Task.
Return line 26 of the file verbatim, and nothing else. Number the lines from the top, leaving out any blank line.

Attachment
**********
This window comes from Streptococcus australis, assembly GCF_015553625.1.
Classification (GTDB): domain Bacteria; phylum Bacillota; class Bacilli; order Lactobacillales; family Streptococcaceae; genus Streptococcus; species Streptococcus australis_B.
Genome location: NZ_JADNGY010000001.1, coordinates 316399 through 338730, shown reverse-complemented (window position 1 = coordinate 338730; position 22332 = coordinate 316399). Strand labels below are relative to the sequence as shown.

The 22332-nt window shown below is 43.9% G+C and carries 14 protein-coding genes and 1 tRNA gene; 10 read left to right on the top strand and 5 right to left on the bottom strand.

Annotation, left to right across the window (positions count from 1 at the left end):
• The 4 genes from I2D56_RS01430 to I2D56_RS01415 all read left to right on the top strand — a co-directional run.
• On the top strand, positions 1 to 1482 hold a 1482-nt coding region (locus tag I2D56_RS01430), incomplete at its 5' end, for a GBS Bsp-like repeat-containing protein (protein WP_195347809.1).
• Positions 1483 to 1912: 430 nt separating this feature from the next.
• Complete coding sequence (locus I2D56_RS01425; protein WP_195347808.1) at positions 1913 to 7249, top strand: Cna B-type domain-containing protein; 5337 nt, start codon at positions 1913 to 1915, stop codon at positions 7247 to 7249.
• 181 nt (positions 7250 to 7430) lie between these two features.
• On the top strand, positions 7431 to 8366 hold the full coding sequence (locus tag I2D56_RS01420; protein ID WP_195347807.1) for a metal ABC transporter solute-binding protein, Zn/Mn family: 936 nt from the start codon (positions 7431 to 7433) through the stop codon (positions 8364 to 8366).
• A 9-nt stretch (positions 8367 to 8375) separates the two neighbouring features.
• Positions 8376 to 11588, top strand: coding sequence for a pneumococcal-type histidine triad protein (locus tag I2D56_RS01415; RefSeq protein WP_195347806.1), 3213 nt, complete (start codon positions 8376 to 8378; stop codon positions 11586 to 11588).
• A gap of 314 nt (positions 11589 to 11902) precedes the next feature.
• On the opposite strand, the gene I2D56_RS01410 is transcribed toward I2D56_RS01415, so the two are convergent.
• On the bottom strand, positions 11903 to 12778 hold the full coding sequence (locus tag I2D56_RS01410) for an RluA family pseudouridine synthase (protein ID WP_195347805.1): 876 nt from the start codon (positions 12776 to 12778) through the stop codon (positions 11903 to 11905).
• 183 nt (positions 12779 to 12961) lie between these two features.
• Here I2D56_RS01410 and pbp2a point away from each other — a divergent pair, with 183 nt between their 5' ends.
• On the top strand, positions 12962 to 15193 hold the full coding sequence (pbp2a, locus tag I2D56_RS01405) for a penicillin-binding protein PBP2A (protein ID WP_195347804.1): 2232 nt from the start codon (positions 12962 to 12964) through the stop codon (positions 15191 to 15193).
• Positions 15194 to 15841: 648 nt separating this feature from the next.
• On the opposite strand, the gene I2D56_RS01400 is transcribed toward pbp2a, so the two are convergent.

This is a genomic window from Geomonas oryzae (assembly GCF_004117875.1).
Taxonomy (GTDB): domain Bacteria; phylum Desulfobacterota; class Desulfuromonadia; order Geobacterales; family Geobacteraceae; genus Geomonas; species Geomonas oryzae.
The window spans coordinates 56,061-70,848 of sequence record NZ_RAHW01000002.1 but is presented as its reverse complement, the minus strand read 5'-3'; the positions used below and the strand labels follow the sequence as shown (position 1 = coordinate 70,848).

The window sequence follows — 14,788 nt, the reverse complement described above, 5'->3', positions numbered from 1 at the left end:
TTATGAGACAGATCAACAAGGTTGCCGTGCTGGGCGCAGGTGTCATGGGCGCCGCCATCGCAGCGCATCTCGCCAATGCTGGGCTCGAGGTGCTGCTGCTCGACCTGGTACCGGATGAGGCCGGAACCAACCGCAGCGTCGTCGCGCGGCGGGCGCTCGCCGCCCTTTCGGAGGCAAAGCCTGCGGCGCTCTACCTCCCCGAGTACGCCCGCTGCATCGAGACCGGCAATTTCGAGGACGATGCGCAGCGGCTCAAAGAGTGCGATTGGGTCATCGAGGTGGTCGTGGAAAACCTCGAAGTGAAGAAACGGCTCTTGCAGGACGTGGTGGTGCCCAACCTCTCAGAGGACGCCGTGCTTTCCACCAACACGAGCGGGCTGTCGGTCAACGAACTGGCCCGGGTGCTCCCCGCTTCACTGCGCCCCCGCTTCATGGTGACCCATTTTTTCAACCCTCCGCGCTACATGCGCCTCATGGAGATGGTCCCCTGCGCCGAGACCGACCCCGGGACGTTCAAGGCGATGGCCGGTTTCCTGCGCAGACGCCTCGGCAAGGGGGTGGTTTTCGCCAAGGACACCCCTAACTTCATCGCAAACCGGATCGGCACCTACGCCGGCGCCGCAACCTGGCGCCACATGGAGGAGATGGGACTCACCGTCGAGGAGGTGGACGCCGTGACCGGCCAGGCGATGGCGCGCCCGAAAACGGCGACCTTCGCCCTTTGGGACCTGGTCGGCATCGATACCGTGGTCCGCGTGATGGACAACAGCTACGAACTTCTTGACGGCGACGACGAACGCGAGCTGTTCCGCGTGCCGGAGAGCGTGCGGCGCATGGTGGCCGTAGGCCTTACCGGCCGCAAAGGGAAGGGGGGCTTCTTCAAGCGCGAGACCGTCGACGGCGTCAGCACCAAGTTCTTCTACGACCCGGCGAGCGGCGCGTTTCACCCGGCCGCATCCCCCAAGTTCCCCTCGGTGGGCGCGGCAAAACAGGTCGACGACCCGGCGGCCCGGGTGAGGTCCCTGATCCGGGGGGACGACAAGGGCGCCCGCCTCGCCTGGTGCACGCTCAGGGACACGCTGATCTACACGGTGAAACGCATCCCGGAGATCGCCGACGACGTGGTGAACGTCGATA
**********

TTATGAGACAGATCAACAAGGTTGCCGTGCTGGGCGCAGGTGTCATGGGCGCCGCCATCGCAGCGCATCTCGCCAATGCTGGGCTCGAGGTGCTGCTGCTCGACCTGGTACCGGATGAGGCCGGAACCAACCGCAGCGTCGTCGCGCGGCGGGCGCTCGCCGCCCTTTCGGAGGCAAAGCCTGCGGCGCTCTACCTCCCCGAGTACGCCCGCTGCATCGAGACCGGCAATTTCGAGGACGATGCGCAGCGGCTCAAAGAGTGCGATTGGGTCATCGAGGTGGTCGTGGAAAACCTCGAAGTGAAGAAACGGCTCTTGCAGGACGTGGTGGTGCCCAACCTCTCAGAGGACGCCGTGCTTTCCACCAACACGAGCGGGCTGTCGGTCAACGAACTGGCCCGGGTGCTCCCCGCTTCACTGCGCCCCCGCTTCATGGTGACCCATTTTTTCAACCCTCCGCGCTACATGCGCCTCATGGAGATGGTCCCCTGCGCCGAGACCGACCCCGGGACGTTCAAGGCGATGGCCGGTTTCCTGCGCAGACGCCTCGGCAAGGGGGTGGTTTTCGCCAAGGACACCCCTAACTTCATCGCAAACCGGATCGGCACCTACGCCGGCGCCGCAACCTGGCGCCACATGGAGGAGATGGGACTCACCGTCGAGGAGGTGGACGCCGTGACCGGCCAGGCGATGGCGCGCCCGAAAACGGCGACCTTCGCCCTTTGGGACCTGGTCGGCATCGATACCGTGGTCCGCGTGATGGACAACAGCTACGAACTTCTTGACGGCGACGACGAACGCGAGCTGTTCCGCGTGCCGGAGAGCGTGCGGCGCATGGTGGCCGTAGGCCTTACCGGCCGCAAAGGGAAGGGGGGCTTCTTCAAGCGCGAGACCGTCGACGGCGTCAGCACCAAGTTCTTCTACGACCCGGCGAGCGGCGCGTTTCACCCGGCCGCATCCCCCAAGTTCCCCTCGGTGGGCGCGGCAAAACAGGTCGACGACCCGGCGGCCCGGGTGAGGTCCCTGATCCGGGGGGACGACAAGGGCGCCCGCCTCGCCTGGTGCACGCTCAGGGACACGCTGATCTACACGGTGAAACGCATCCCGGAGATCGCCGACGACGTGGTGAACGTCGATA